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Sabah Thalassaemia Society Wants The State To Make Thalassaemia Screening Mandatory Before Marriage

Sabah Thalassaemia Society Wants The State To Make Thalassaemia Screening Mandatory Before Marriage

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The Sabah Thalassaemia Society (STS) is recommending that the Sabah state government amend the law to make taking a thalassaemia screening test mandatory for all couples who want to get married.

STS president Francis Mujim said the tests would ensure couples detect early on if they are carriers or suffer from the blood disorder.

Currently, we cannot force couples to undergo thalassaemia screening test, like HIV screening test, for couples who want to get married.

Francis Mujim via Malay Mail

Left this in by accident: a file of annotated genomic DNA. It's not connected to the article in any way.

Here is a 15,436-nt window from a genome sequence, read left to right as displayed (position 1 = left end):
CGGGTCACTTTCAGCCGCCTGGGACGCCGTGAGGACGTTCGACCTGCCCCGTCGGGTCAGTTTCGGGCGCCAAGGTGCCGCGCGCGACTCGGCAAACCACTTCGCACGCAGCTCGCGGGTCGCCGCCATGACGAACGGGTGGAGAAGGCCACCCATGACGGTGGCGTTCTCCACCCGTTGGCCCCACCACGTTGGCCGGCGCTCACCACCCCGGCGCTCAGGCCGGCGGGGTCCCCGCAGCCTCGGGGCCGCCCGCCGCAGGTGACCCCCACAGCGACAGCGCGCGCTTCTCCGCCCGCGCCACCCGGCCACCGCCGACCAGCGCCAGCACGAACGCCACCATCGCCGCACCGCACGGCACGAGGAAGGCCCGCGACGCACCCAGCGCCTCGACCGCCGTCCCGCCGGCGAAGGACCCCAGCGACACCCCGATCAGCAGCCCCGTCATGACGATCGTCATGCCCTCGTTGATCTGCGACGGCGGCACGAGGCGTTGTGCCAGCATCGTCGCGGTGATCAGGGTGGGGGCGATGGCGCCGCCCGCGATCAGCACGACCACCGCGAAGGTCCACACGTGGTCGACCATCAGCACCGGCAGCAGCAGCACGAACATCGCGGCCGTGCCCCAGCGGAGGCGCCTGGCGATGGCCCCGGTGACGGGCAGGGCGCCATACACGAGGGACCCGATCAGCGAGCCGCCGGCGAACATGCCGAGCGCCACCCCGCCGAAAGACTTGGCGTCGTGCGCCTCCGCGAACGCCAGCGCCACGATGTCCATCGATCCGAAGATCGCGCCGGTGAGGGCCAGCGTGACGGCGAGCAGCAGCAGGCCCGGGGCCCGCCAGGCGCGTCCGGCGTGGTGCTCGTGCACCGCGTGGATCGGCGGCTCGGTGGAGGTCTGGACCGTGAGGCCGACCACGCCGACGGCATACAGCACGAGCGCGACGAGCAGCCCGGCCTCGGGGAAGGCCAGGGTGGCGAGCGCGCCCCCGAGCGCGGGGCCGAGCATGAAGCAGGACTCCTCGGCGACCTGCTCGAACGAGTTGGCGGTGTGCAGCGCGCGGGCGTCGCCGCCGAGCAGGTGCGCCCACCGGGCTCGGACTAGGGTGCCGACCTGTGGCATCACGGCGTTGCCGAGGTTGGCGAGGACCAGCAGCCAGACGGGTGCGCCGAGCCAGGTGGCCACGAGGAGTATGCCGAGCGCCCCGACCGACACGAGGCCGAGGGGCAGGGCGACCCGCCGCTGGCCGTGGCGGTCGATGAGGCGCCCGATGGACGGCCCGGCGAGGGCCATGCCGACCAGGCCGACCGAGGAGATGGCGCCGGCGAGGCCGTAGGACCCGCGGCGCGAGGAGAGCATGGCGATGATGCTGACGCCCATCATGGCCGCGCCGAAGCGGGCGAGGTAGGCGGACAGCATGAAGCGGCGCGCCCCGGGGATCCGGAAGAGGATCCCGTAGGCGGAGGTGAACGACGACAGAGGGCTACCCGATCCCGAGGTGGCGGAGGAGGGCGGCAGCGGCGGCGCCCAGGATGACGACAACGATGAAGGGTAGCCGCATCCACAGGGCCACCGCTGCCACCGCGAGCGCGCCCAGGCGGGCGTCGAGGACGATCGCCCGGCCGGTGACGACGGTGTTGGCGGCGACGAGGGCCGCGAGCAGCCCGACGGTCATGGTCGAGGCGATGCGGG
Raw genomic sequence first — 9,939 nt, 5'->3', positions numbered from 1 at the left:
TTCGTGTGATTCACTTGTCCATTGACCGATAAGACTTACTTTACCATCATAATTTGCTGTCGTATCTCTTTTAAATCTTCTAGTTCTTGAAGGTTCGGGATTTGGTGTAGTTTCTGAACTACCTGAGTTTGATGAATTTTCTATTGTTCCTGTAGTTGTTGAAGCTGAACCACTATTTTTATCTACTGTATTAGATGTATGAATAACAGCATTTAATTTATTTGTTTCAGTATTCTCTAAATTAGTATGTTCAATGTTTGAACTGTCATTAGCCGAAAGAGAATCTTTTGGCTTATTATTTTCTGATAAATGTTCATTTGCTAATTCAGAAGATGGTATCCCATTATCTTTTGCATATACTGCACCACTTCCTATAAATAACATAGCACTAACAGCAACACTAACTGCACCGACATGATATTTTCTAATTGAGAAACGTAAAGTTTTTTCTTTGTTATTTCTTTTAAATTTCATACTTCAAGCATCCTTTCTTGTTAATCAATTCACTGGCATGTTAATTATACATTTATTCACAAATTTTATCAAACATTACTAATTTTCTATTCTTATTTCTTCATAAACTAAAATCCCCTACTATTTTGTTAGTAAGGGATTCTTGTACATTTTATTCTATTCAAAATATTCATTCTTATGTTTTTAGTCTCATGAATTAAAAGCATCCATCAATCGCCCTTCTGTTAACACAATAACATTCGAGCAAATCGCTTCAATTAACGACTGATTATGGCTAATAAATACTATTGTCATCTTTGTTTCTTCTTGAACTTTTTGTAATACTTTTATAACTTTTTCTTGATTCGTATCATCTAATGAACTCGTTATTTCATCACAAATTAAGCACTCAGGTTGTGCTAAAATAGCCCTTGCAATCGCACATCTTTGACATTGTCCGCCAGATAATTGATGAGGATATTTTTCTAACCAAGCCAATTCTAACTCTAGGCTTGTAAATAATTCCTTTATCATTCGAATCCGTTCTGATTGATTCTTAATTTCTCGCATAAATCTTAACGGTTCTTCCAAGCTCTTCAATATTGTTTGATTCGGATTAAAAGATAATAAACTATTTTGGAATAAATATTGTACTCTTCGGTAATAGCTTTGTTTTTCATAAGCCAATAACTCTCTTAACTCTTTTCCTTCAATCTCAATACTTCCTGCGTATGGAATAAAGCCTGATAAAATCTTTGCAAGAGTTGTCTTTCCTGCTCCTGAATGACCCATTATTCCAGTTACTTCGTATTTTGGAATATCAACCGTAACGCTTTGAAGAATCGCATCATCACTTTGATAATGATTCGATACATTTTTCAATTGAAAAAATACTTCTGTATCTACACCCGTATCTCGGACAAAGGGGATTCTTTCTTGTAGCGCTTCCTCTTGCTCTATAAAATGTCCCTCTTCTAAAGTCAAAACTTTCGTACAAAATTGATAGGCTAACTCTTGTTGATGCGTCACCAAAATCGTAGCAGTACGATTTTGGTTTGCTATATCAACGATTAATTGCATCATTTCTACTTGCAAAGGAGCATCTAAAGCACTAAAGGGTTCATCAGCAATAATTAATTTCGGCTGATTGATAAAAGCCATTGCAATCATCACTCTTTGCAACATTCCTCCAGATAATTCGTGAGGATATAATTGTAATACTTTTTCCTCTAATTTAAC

He made the statement during the launch of a state-level thalassaemia awareness campaign in Kota Kinabalu yesterday, adding that as of 2018, there were 1,814 thalassaemia patients recorded in Sabah.

Most were found to be between 10 to 14 years old (391), followed by five to nine years old (370), and 15 to 19 years old (327).

Anaemia is a common symptom of thalassaemia. (Credit: Sponsor a Thalassemia Patient/Facebook)

Thalassaemia is an inherited blood disorder in which the body makes an abnormal form of haemoglobin, the blood protein responsible for carrying oxygen in red blood cells.

There are many types of thalassaemia, and an individual with the gene may or may not have any symptoms. Sometimes they only have mild symptoms in the form of mild anaemia. While those with more severe forms may have severe symptoms and require regular blood transfusions.

According to Francis, most patients with severe cases of thalassaemia will die from the disorder between 18 and 23 years of age.

STS’s recently launched 2.0 thalassaemia campaign is for the 2020-2023 period, and the association will be getting village heads and the Village Community Management Council (MPKK) involved to circulate accurate information on the disorder, in an effort to control and reduce the risk of births with the disorder for a healthier future generation.

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